• Diversity
  • Passionate
  • Perseverance
  • Return on Investment
  • Technology
  • Volunteerism


Part 2: Dream                      

In the second phase of the workshop, participants were asked to reflect on what “could be” for the future for health care standards and operating rules. They were told to think about a scenario in the year 2030, where all systems could interoperate. The participants were asked to describe “the new world” in 2030, with a vision of how things should be operating, how data should be flowing, how technology should work.

The topics that came out of the large group discussion focused on technology, functionality and some operational issues. An overarching theme from all groups was that patient outcomes drive process and produce value at each step through a safe, secure, trusted network.  

Other themes discussed by the work groups were:

  1. Access and use of affordable, quality health care;
  2. Citizens are health literate and are applying Information Technology to decision making;
  3. Systems are technology neutral and focus on program/use cases.

The topics created are organized in three main categories:


  • Automation and interoperability
  • Capable of using vocal instructions – “Siri on steroids”
  • Tech neutral and version agnostic
  • Real time transactions
  • Iterative and testable


  • Speed
  • Flexibility
  • Integrates clinical and payment systems (harmonized)

Operational issues

  • Clear roles and responsibilities for the SDOs, ORAEs, and stakeholders with robust collaboration
  • Sufficient funding
  • Incorporates best practices, such as those from organizations like NACHA and NCPDP
  • Regulations support innovation
  • Systems meet market needs
  • Timely (frequency)
  • Innovative
  • Focused on outcomes


Part 3: Design

In the third part of the workshop, participants were asked to develop more specific ideas for how their “dream” (ideal) ideas could actually work in the new era.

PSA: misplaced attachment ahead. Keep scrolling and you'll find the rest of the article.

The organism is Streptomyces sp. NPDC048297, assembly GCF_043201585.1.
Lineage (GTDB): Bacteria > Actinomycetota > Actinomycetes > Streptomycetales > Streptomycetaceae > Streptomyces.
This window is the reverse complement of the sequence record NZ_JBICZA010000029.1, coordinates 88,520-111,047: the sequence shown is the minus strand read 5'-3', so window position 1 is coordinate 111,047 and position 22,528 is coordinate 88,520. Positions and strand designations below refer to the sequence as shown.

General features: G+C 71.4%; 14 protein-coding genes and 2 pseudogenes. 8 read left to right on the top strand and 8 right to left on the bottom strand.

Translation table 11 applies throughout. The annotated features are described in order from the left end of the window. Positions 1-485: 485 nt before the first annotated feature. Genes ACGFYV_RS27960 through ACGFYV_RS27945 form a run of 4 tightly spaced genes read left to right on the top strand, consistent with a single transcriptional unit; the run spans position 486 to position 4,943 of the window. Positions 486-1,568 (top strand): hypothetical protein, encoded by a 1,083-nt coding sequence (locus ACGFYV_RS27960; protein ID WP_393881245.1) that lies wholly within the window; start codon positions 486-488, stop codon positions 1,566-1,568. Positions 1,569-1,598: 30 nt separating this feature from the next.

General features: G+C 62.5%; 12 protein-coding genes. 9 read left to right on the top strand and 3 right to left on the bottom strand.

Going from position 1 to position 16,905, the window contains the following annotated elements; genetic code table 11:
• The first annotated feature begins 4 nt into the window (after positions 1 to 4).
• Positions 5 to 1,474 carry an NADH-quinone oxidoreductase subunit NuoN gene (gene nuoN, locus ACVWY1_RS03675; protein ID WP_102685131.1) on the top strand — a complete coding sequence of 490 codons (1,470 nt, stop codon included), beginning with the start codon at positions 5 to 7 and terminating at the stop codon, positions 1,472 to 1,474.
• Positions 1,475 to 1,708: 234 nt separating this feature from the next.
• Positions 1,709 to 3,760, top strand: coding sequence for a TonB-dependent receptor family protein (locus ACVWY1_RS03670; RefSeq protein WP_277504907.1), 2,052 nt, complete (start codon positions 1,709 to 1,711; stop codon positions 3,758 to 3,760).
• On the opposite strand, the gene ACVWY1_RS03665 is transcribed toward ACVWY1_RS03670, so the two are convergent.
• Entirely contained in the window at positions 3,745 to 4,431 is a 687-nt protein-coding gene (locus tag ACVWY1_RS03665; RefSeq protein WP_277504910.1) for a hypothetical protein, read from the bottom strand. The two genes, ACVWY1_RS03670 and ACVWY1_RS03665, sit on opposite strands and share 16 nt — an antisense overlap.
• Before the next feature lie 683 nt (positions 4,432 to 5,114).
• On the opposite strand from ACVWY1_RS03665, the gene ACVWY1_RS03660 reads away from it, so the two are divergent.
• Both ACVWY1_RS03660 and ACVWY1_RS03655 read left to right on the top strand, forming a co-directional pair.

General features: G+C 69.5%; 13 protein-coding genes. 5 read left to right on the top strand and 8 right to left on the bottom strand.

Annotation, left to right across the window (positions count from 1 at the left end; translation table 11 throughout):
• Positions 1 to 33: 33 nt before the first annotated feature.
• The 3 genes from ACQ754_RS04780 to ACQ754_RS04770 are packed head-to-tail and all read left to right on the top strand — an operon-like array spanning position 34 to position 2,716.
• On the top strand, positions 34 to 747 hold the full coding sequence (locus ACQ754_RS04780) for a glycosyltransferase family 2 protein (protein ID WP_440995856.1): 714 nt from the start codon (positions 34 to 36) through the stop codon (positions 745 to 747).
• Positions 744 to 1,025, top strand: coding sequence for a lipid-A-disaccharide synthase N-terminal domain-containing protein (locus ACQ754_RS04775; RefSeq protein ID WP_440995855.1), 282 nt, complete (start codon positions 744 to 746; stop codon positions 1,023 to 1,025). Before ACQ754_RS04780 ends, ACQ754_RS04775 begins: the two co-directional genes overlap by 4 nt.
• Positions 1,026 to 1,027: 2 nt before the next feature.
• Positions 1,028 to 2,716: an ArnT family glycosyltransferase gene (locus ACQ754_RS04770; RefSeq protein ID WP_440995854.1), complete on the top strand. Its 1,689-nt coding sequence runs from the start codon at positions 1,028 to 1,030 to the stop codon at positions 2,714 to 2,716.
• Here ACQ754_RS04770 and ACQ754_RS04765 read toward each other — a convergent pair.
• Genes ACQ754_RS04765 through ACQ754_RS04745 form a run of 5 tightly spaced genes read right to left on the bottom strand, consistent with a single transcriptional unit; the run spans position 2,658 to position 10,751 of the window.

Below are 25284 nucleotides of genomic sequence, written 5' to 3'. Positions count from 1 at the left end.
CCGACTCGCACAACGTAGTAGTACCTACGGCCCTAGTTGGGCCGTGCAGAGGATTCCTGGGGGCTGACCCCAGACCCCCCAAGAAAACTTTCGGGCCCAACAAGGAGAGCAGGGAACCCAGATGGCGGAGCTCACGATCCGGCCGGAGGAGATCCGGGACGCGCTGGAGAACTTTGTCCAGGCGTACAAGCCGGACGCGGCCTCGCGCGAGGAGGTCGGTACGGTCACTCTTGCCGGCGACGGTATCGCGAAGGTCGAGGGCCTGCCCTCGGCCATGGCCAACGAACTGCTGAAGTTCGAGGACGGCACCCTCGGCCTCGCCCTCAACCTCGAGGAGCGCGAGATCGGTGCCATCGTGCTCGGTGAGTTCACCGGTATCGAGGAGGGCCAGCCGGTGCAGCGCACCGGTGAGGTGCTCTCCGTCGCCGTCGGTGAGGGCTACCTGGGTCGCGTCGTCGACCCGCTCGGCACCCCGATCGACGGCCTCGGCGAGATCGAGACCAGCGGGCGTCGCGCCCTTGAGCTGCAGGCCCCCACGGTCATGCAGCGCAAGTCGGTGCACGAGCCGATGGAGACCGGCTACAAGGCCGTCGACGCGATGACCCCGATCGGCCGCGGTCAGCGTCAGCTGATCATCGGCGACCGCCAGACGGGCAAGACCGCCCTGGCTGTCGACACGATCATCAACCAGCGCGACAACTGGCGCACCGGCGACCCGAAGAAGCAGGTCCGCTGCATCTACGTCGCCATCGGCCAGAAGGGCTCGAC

Several groups proposed establishing a new oversight organization to govern the SDOs and Operating Rule Authoring Entities. One concept suggested that this entity would replace the DSMO, and another concept gave the entity a different set of responsibilities to oversee the SDO and ORAE development and voting process. The entity would be created through rule making, and would be funded so that it would not be dependent on volunteers. The perceived benefit of this new organization is improved collaboration through industry alignment on purpose and role, collaboration on individual data set definitions (e.g. across financial, clinical and operational terms) and streamlined workflow. Another perceived benefit would be the elimination of redundancy of the federal process with that of the SDO and operating rule update process.

  • We received one comment that creating a new oversight organization to govern seemed like it could be a CMS role.  More layers typically just bog things down and cause even more delays. Another commenter suggested that oversight of the DSMO could be a WEDI role, and that WEDI could process business requests and deliver these to the SDOs.

Another idea that generated significant discussion was the timing of updates – some suggested that updates to standards and operating rules be more frequent and regular; annual or bi-annual or with 18 month fixes. The group said it would be important to agree upon a reasonable release schedule and to implement releases of the updated standards and operating rules simultaneously. By doing so, industry would clearly know when to expect the new versions of the standards and operating rules.

Other ideas included:

  • Common content with a data dictionary and definitions.
  • Industry-wide real-time adjudication.
  • This teams ideal system design had four components:
    • Define vendors as covered entities under HIPAA.
    • Shorten the rule making period.
    • Streamline the approach to the development of standards and operating rules, moving from a draft to production version, and continuing development of minimum changes in development.
    • Shorten the development cycle of standards using agile development. Make this four phases – design, pilot, evaluate and report. Criteria for success would be defined in advance and all entities involved in the pilot would be engaged in the design.  This is the graphic for this design idea: